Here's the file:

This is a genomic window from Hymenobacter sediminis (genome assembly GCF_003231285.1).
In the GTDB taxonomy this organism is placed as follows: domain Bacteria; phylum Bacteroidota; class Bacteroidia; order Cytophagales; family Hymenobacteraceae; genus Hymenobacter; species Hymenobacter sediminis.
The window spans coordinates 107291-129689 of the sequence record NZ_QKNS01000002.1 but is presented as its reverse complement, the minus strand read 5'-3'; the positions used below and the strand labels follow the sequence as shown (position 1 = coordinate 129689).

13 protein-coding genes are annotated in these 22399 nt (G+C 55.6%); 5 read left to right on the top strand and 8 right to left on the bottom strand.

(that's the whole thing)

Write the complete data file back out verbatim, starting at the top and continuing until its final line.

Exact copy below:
This is a genomic window from Hymenobacter sediminis (genome assembly GCF_003231285.1).
In the GTDB taxonomy this organism is placed as follows: domain Bacteria; phylum Bacteroidota; class Bacteroidia; order Cytophagales; family Hymenobacteraceae; genus Hymenobacter; species Hymenobacter sediminis.
The window spans coordinates 107291-129689 of the sequence record NZ_QKNS01000002.1 but is presented as its reverse complement, the minus strand read 5'-3'; the positions used below and the strand labels follow the sequence as shown (position 1 = coordinate 129689).

13 protein-coding genes are annotated in these 22399 nt (G+C 55.6%); 5 read left to right on the top strand and 8 right to left on the bottom strand.